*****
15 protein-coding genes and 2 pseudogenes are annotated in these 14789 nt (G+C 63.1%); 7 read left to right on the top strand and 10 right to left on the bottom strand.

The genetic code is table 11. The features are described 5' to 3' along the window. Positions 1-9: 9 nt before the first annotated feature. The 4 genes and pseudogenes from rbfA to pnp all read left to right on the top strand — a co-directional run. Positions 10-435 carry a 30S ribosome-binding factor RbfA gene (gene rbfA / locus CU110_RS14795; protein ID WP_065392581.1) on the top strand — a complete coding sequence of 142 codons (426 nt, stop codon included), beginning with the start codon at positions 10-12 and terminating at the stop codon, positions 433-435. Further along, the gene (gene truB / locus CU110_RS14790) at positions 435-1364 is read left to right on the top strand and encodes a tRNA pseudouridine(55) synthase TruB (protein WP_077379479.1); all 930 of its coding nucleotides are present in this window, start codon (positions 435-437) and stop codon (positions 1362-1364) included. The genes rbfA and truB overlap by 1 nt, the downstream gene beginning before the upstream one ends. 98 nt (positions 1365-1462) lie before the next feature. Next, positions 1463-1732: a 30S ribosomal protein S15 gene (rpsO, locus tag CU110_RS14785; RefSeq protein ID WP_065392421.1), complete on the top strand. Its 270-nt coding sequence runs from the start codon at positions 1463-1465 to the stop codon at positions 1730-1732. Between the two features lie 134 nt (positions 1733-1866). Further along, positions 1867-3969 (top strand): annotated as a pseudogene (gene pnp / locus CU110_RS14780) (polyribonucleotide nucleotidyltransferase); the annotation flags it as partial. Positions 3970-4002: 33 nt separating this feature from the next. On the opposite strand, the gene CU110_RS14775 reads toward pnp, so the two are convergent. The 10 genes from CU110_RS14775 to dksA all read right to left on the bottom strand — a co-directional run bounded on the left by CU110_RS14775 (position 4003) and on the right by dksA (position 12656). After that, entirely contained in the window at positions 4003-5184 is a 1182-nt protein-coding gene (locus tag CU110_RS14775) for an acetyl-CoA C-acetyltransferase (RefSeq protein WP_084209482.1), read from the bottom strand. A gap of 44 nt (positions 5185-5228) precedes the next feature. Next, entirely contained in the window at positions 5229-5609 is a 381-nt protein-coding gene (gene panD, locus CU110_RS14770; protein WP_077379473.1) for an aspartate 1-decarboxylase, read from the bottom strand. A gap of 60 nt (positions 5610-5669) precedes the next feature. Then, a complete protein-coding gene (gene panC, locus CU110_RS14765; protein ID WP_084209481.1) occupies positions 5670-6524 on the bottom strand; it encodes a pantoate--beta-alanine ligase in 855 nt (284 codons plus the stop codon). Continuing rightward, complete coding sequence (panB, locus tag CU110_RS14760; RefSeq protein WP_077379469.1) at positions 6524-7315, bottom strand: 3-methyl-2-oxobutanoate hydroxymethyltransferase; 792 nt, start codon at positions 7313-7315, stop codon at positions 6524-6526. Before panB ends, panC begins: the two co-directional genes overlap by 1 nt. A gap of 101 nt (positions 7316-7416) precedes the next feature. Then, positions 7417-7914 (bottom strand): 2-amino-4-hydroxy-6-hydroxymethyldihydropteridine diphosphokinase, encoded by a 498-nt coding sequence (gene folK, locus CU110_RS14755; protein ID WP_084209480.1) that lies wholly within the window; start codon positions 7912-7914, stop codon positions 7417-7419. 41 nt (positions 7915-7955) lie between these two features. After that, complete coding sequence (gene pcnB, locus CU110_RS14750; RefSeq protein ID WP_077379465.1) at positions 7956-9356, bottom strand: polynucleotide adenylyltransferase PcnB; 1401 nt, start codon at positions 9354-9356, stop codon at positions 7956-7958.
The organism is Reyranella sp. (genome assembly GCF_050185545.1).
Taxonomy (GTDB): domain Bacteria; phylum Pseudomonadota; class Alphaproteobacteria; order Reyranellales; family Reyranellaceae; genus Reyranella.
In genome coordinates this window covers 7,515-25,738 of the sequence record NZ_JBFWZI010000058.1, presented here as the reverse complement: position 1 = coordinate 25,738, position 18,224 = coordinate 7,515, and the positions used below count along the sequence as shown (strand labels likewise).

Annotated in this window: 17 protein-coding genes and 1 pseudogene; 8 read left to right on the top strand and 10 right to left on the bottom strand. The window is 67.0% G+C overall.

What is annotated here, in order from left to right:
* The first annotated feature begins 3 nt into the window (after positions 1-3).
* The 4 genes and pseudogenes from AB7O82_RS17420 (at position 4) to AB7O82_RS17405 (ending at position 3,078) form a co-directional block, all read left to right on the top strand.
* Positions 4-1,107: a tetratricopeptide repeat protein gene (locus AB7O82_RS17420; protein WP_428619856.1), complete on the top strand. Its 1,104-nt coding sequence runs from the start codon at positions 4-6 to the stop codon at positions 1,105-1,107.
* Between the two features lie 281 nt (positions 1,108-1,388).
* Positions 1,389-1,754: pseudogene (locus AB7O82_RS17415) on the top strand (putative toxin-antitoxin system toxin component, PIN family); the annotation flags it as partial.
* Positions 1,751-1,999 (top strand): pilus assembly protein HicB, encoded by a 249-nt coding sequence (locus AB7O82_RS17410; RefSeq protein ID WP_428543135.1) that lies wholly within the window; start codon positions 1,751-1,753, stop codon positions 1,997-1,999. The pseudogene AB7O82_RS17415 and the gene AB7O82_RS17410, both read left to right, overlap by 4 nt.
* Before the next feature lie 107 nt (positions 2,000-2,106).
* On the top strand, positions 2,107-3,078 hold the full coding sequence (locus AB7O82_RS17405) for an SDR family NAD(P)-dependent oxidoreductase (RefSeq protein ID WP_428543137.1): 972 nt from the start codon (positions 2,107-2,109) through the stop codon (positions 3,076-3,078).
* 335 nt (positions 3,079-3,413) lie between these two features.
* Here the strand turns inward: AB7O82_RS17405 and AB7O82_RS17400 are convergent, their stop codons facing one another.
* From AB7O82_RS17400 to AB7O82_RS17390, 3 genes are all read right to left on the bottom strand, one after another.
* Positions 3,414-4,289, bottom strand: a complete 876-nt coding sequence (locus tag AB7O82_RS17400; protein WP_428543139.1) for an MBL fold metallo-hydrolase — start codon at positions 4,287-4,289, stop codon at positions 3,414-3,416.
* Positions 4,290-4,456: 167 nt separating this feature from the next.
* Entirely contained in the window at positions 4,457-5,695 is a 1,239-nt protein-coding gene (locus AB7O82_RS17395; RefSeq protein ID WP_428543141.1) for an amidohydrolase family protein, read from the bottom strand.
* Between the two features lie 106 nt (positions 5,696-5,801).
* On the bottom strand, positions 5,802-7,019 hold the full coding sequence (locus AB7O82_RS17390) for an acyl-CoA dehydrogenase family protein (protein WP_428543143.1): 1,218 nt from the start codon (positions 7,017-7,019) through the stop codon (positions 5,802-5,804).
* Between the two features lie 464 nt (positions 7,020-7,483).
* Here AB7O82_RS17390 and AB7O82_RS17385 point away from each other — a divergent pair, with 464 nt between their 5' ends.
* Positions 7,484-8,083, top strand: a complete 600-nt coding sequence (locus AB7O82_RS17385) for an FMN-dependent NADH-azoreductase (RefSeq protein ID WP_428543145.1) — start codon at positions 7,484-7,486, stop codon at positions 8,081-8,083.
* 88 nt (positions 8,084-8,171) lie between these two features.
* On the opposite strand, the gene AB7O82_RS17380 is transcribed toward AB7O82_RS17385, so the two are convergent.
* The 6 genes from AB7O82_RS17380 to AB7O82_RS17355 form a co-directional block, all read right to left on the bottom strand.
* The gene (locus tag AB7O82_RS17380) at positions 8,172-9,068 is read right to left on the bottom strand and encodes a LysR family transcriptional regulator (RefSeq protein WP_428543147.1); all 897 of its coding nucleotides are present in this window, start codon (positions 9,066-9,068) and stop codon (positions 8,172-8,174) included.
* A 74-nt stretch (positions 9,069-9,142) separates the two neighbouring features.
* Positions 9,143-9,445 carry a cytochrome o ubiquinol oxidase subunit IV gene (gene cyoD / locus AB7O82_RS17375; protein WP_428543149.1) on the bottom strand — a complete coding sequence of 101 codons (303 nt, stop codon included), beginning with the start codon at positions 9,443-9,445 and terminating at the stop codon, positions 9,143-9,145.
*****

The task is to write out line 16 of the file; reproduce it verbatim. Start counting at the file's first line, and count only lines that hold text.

* 335 nt (positions 3,079-3,413) lie between these two features.